Until two years ago, children in Indira Nagar at Haji Bunder sneaked out of their homes to play football and on their way back, erased all evidence that could have indicated they had been out in the coal-filled air. On Saturday, with the blackness gone from sight, they breathed in air cleaner than ever before to win a football match in the coal-free area.
The locality surrounding Haji Bunder in Sewri had become synonymous with tonnes of imported coal forming mountains on the 13 acres of land and black sooty dust carried by the wind would coat homes in Indira Nagar and the Indian Maritime University (IMU) and Lal Bahadur Shastri College of Advanced Maritime Studies and Research. The only road leading out of Haji Bunder sees round-the-clock movement of trucks bearing heavy cargo, which included coal until two years ago.
It was only after NGO, Aapli Mumbai, filed a Public Interest Litigation in the Bombay High Court asking that the Mumbai Port Trust stops coal handling in the city that the eastern seafront was rid of coal pollution. Acting under the court’s directions, the port trust finally decided to end coal handling in October 2015.
Still, it took at least a year to clean up the area.
A N S Neti, an engineer officer at the IMU, points from his third floor office towards vegetation around the campus that has never been greener. “Everything out there was covered in black. Every day, we had to clean the walls of the buildings because they would be covered in coal dust,” he said. Students at the university, who live in hostels on the campus, also suffered. Neti said several students in the previous batches suffered respiratory disorders.
Closing in on two years of being coal-free, Aapli Mumbai felt that a friendly football tournament on the ground that pollution had rendered under-utilised would make for a good celebration. The tournament that has eight teams participating kicked off last Saturday and with one game played every week, it will conclude in November.
“We are trying to tell people that they should come here and play in the clean air,” said R Balakrishnan, Vice- President, Aapli Mumbai.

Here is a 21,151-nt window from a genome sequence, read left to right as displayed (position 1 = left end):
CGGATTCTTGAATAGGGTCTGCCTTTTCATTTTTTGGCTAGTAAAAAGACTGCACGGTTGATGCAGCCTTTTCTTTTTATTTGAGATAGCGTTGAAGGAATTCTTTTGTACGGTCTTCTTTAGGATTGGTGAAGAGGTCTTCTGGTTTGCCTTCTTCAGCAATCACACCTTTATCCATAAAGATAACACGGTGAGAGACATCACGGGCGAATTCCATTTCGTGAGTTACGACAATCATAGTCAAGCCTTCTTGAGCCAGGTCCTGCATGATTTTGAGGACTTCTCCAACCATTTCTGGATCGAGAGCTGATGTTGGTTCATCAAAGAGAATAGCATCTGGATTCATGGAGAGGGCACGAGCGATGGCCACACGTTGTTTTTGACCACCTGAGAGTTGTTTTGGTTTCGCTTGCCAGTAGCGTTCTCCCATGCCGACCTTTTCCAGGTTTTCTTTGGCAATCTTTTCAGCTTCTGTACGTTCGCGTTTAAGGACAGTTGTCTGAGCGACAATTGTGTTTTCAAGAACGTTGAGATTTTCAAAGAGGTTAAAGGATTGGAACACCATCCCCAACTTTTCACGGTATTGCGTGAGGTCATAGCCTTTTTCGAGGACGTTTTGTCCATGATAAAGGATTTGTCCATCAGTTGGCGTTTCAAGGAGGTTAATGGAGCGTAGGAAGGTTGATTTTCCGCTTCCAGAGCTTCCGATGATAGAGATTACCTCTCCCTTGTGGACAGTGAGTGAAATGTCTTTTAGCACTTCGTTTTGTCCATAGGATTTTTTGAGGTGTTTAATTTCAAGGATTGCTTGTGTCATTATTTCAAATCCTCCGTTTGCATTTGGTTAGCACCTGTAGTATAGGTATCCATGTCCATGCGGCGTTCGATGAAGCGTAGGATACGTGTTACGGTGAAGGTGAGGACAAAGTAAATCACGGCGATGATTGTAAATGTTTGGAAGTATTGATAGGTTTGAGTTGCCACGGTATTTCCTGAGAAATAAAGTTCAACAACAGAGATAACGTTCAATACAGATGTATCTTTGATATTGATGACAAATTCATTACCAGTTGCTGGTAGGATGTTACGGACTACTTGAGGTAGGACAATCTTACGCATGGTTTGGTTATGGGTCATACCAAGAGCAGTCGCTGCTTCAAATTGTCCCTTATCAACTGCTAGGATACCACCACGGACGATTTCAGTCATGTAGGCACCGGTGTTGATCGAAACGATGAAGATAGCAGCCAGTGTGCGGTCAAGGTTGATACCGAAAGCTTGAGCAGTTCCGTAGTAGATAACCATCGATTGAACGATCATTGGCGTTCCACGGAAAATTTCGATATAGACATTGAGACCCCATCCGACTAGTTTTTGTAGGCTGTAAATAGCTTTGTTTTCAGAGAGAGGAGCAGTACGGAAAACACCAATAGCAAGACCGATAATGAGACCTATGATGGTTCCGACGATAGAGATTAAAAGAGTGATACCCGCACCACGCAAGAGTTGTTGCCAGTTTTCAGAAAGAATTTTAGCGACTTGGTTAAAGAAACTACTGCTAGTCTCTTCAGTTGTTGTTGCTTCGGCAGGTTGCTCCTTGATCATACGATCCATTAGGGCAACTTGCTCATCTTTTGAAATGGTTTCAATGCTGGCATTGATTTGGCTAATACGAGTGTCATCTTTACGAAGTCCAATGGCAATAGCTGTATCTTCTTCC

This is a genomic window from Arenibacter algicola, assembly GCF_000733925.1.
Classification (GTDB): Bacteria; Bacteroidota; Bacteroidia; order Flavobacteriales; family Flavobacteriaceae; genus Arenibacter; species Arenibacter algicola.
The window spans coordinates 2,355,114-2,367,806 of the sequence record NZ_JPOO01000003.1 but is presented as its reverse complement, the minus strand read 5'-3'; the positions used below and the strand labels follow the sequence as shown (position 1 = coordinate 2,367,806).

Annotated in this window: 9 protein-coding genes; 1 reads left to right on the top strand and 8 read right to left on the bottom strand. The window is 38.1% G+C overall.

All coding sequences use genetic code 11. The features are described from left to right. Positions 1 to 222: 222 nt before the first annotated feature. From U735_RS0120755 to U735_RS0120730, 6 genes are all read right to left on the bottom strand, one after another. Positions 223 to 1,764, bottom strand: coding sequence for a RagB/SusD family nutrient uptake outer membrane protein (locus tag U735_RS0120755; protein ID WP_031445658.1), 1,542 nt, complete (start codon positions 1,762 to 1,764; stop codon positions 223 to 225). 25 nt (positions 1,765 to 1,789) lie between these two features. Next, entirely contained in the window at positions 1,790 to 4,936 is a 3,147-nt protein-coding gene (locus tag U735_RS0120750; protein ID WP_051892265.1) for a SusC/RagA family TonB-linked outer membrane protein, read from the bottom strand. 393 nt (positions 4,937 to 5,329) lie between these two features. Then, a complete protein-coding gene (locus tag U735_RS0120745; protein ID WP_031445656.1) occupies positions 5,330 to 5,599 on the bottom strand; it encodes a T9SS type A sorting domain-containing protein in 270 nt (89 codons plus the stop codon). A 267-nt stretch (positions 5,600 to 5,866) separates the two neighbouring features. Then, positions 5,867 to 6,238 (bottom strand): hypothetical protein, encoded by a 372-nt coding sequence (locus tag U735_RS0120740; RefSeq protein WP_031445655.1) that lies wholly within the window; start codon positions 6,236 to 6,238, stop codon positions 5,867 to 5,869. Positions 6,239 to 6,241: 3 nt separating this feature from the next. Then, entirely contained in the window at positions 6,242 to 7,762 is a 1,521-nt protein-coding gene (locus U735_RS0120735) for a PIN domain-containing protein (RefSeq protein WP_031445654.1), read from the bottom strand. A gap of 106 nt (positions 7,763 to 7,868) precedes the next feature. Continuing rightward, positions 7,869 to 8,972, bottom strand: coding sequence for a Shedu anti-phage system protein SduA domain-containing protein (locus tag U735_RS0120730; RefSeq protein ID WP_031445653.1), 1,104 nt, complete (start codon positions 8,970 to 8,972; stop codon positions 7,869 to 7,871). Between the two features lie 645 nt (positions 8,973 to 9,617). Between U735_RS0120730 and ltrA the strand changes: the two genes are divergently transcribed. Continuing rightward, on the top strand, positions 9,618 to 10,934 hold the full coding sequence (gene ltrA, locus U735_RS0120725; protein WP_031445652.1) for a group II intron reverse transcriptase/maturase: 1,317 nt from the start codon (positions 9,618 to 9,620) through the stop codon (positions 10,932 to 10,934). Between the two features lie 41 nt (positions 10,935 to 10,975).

Saturday was the first game for one of two home teams, Indira Nagar’s I N Strikers, a club founded only two years ago. “Earlier, we had become used to living and playing in air full of coal dust. That made a lot of us sick. Each time we walked from home to the ground, our legs would be covered in black sludge,” said Khatal Hussain (20).
Having contracted tuberculosis after growing up in Indira Nagar, it was only a combination of drastically improved air quality and a few months outside Mumbai that cured Hussain. “The coal dust flying from the trucks made it impossible to see anything on the road,” he said.
While many of the boys in the Strikers squad trained with the NGO, Magic Bus, that first set up serious football coaching in the area a few years ago, living in a densely polluted locality has clearly taken a toll on their bodies.
“Look at how skinny we are. It is not like we don’t eat but when the air here has been so bad for so long, we are bound to look weak,” said an 18-year-old player from the team. However, in the two 20-minute halves that they played on Saturday evening, the Strikers outclassed their old and beefier opponents in F C Dadar and winning 1-0.
“That is because we don’t give up. We know the kind of living conditions we grew up in. And now, we are very happy that the air is clean,” said Mayur, another player in the Strikers team.
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